Doctor insights on:
Astigmatism: Means that the front surface of the eye is not perfectly spherical. In other words, more like the side of an egg than an orange. Most eyes have astigmatism. If you have significant astigmatism, your vision will be blurred and you will need glasses or contact lenses to see well. ...Read more
NO: Unrelated.Get a more detailed answer ›
I have blurry vision and more so in one eyeand been to a eye dr and said I have a slight stigma. Worried. Confused?
Probably OK: If you have been tested, hopefully by an ophthalmologist, and the blur you note in one eye is due to a small degree of astigmatism (meaning that eye is slightly oval), then you probably have nothing to worry about especially if the eye doctor said you do not need to wear eyeglasses or contacts. ...Read more
Often this complaint comes from some type of issue with residual erosion or severe dryness.
I would see an eye md or a corneal specialist for an examination if it is a persistent problem. Also I would look to see if you have a fan on a night or are sleeping in an overly dry environment. Often overhead fans can cause severe dryness to the eyes. ...Read more
Not for the eyes: Vaseline is not intended for use on the eyes or eyelids. Specially prepared ophthalmic ointments (both prescription and otc) are safe to be used on the eyes and eyelids. It will considerably blur the vision for 15-30 minutes or more. Some ointments are available preservative free, but some people are sensitive to lanolin which may be found in ointment. ...Read more
3 steps:: Step 1: see an eye doctor immediately! Protrusion of an eyeball can lead to pressure on the optic nerve from stretching. Step 2: you and your ophthalmologist need to find the cause. Each cause is treated differently. Often requires an MRI and thyroid tests. Step 3: treatment of the underlying condition first followed by surgery if necessary. Best of luck! ...Read more
Yes: Depends what you mean. You blink to keep the tear film over the surface of the eye, which protects the eye from infection and keep the surface moist and vision clear. When reading sometimes one does not blink enough and results in blurred vision and tearing. This is not serious, but annoying. ...Read more
Unrelated to crusts: Parinaud's syndrome is a number of symptoms associated with damage to a particular brain region that controls eye movements. These primarily include difficulty looking upward, a constant downward gaze, inability to coordinate eyes, and pupil malfunction. Parinaud's is caused by brain injury; increased pressure inside the head, stroke, or tumor. All are unrelated to conditions of the eye itself. ...Read more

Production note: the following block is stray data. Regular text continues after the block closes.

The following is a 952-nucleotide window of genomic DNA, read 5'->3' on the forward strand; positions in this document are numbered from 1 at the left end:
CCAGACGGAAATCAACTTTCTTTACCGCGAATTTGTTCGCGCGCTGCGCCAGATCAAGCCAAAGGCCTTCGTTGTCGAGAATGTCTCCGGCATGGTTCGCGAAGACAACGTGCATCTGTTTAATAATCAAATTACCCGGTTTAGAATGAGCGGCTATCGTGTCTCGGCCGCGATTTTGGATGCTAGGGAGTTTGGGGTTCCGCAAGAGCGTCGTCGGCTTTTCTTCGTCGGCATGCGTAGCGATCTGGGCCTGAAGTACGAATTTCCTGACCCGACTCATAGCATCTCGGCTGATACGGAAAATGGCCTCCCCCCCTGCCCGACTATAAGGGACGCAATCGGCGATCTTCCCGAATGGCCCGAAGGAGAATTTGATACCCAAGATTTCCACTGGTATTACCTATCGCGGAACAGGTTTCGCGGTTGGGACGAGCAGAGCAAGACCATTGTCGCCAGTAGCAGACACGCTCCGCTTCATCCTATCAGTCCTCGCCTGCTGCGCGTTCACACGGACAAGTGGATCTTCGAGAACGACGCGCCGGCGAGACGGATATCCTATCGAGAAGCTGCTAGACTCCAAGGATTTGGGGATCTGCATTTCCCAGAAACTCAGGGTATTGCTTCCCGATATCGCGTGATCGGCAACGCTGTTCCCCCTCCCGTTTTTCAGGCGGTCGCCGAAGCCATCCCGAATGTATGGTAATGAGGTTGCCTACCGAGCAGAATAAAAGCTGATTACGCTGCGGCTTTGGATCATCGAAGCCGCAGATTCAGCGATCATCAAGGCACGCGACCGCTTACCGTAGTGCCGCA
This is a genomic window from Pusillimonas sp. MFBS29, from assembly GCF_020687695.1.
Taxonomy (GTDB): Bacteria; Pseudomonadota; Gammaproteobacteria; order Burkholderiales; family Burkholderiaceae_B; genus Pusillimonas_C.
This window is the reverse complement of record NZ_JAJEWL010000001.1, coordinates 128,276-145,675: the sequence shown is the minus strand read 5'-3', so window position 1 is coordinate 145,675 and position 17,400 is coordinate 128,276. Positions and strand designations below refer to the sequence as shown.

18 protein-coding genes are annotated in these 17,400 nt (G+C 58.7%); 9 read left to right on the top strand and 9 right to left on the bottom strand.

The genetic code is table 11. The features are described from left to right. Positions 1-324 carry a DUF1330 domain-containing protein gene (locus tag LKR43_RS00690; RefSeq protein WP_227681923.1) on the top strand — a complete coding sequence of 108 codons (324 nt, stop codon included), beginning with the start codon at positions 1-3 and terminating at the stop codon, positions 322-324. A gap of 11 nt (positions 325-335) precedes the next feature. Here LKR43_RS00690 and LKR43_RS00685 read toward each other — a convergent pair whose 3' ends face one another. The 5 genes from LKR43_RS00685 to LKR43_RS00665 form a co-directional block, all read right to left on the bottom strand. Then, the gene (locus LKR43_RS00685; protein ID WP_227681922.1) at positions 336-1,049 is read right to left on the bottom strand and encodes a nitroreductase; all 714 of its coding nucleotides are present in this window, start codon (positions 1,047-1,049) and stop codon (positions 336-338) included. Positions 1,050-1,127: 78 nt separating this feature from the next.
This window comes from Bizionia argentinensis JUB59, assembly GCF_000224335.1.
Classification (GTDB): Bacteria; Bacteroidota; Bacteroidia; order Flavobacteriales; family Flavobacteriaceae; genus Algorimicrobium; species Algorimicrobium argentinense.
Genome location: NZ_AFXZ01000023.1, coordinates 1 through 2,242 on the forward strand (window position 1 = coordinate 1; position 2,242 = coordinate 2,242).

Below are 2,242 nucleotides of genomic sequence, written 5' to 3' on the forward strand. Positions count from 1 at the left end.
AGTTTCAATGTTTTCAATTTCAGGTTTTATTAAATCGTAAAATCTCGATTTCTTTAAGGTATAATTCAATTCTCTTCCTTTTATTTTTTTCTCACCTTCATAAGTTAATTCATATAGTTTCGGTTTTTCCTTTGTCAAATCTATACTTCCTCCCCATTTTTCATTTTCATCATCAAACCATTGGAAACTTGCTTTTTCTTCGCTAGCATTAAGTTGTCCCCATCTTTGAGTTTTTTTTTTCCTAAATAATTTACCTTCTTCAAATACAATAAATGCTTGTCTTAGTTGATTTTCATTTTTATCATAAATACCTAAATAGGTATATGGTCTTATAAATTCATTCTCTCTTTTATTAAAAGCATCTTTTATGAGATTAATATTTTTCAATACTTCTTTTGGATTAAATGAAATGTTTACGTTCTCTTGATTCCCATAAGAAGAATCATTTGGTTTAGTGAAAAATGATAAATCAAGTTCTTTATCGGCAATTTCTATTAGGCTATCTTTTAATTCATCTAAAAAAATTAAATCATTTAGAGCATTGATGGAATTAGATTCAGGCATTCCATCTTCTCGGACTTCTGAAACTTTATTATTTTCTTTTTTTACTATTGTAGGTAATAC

Higher than "normal": Your iop is above "normal" range of 10-21 mmhg. However, depending on your eye exam, you may not have a disease associated with this iop. Risk factors for glaucoma are elevated iop, thin corneas, positive family history, especially siblings with diagnosed glaucoma, african/hispanic ethnicity, aging. I recommend your eye md discuss with you what your risk is, & if your iop is too high for you. ...Read more
Your suspicion?: If you are having suspicion of a tumor behind your eye, you are probably having symptoms, such as double vision, decreased vision, pain, prominent or bulging eyeball, tremendous redness of eye, and perhaps other neurological symptoms. My advice is to seek an exam by an eye md for evaluation of your symptoms to see if other testing is warranted. ...Read more
Many: Causes for dry eye including those that cause not enough production of tears and those that cause your tears to disappear too quickly. Your eyemd should be able to help figure out which you have and give an appropriate treatment plan. ...Read more
Broad Answer: If you're looking for causes, there are a whole lot, with allergies, irritants and infection at the top of the list. If you're looking for fixes, that depends on the cause. Evaluation by a physician will narrow down the cause and help find a better, more specific treatment that can avoid unwanted side effects. ...Read more
No: Generally eye color, which is the color of the iris, after two years of age will be constant throughout life. It can fade from some uncommon diseases which can shred or attack the iris, but this is uncommon. Otherwise, what you have at age 19 is yours for life. ...Read more